Flogging has been applied to punish a variety of crimes in Saudi Arabia. Without a codified system of law to go with the texts making up sharia, or Islamic law, individual judges have the latitude to interpret religious texts and come up with their own sentences.Rights groups have documented past cases in which Saudi judges have sentenced criminals to flogging for a range of offences, including public intoxication and harassment.Read also: Aceh unveils new female flogging squad”This reform is a momentous step forward in Saudi Arabia’s human rights agenda, and merely one of many recent reforms in the Kingdom,” the president of the state-backed Human Rights Commission (HRC) Awwad Alawwad told Reuters.Other forms of corporal punishment, such as amputation for theft or beheading for murder and terrorism offences, have not yet been outlawed.”This is a welcome change but it should have happened years ago,” said Adam Coogle, Deputy Director of the Middle East and North Africa Division at Human Rights Watch. “There’s nothing now standing in the way of Saudi Arabia reforming its unfair judicial system.” Topics : Saudi Arabia is ending flogging as a form of punishment, according to a document from the kingdom’s top court seen by Reuters on Friday.The decision by the General Commission for the Supreme Court, taken sometime this month, will see the punishment replaced by prison sentences or fines, or a mixture of both.”The decision is an extension of the human rights reforms introduced under the direction of King Salman and the direct supervision of Crown Prince Mohammed Bin Salman,” the document said.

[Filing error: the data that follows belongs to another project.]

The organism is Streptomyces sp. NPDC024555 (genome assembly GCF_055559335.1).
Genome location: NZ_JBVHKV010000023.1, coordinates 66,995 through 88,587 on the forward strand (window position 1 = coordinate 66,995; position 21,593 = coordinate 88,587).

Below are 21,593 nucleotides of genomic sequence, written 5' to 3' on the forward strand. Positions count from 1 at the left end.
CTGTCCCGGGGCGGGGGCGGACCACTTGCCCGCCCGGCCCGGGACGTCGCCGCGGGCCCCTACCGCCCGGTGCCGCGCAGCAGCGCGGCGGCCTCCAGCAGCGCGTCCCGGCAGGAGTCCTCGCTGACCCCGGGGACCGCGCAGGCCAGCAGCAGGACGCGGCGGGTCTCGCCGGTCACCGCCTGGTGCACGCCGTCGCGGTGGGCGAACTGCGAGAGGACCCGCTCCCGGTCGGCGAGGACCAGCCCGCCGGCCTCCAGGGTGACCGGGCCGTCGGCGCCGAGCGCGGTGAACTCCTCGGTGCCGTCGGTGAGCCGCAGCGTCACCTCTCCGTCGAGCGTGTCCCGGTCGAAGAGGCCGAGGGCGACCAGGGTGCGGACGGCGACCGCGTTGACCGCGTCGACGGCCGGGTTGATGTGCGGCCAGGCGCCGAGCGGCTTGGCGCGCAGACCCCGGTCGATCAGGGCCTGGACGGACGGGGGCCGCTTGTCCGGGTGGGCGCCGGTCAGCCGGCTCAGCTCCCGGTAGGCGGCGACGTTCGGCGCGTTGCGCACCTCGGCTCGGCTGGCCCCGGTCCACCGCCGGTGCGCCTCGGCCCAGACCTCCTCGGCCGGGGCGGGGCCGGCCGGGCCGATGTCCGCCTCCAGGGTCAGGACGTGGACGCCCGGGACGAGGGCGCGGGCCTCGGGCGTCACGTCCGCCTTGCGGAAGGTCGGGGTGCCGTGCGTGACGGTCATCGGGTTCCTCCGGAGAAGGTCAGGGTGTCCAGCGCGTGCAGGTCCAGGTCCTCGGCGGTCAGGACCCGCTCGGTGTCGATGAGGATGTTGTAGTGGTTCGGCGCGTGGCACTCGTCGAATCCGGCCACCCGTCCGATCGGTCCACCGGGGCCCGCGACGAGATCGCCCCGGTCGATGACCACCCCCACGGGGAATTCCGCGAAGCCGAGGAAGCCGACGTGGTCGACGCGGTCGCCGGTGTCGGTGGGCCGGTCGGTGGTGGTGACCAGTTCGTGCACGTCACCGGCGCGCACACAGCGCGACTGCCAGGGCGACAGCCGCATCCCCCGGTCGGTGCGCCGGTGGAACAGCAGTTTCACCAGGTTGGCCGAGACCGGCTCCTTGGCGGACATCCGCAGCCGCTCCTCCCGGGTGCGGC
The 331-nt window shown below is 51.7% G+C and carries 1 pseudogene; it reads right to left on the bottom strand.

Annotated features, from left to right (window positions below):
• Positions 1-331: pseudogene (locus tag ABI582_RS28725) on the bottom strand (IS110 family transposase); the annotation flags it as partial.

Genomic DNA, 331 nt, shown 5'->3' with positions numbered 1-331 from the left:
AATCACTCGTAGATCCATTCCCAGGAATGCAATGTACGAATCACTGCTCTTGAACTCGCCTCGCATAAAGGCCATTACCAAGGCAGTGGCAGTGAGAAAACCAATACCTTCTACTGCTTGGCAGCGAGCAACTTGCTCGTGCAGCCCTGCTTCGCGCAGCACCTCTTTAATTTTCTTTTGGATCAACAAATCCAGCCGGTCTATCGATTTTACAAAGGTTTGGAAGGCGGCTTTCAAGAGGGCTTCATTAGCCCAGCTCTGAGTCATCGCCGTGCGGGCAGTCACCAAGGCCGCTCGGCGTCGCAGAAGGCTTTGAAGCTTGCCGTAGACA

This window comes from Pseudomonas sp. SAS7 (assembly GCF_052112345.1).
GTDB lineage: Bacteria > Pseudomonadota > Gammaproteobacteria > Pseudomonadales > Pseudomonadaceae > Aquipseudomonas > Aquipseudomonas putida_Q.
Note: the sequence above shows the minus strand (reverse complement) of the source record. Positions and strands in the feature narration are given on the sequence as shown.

By Clifton RossGEORGETOWN’S woeful performance continued in Round 3 yesterday, as they were hammered for the third consecutive time in the League. Lower Corentyne pacer Niall Smith scythed through their batting for a meagre 104 to win by 7 wickets.Luck at the GCC ground, Bourda, seems to be with the visitors this season as the home team were blown away in the 37th over. Smith, the right-arm speedster seemed to be clocking high-speeds as he bagged 6-41 in 9 overs.Batting first proved to be wrong as it turned out to be another dismal batting outing with the experienced home team succumbing to Smith’s lethal spell. He removed the likes of ;Joshua Persaud (0), captain Leon Johnson (0) and all-rounders Chris Barnwell (11) and top-scorer Steven Jacobs (19).For the second match at Bourda, Barnwell was unlucky to be given out to poor umpiring, a botched lbw decision which attracted mixed reactions on and off the field.Apart from Barnwell’s misfortune, Georgetown were hapless from the start, being reduced to 55-7 with half the allotted overs left. Smith left no stone unturned as his pace and movement ruffled the feathers of the Georgetown batsmen.The 25-year-old Berbician pacer forced opener Raymond Perez to retire hurt following a stiff blow to the ribs, while a few others in the line-up were also peppered with a barrage of short balls.Jacobs hit a few sixes while Barnwell looked set for a good score, following his recent lean run but after they fell, the rest of the side eventually wilted.As a result, the Berbice side cruised to their target reaching 105 for 3 in 28.4 overs. The shepherd was again veteran middle-order batsman Johnathan Foo who stroked four fours in his unbeaten 42.Foo followed up his fifty from a few games ago to play a subtle innings mixed with aggression and maturity to see his side safely over the ropes.National youth player Kevlon Anderson hit three fours in his 35 to aid Foo in the chase as the home bowlers toiled and struggled. Spinner Steven Sankar grabbed 2-27 with support from Windies Youth spinner Ashmead Nedd who chipped in with 1-17.Openers Junior Sinclair (10) and Maxie Dejonge (13), set the tone with some positive strokes as they both reached double figures. Lower Corentyne endured a few hiccups as they reached 98-3, following the removal of the openers by Sankar and Nedd respectively.Foo and Seon Hetymer (2*) then saw off the bowlers without any further bumps, to easily hunt down the mediocre target with wickets and overs to spare.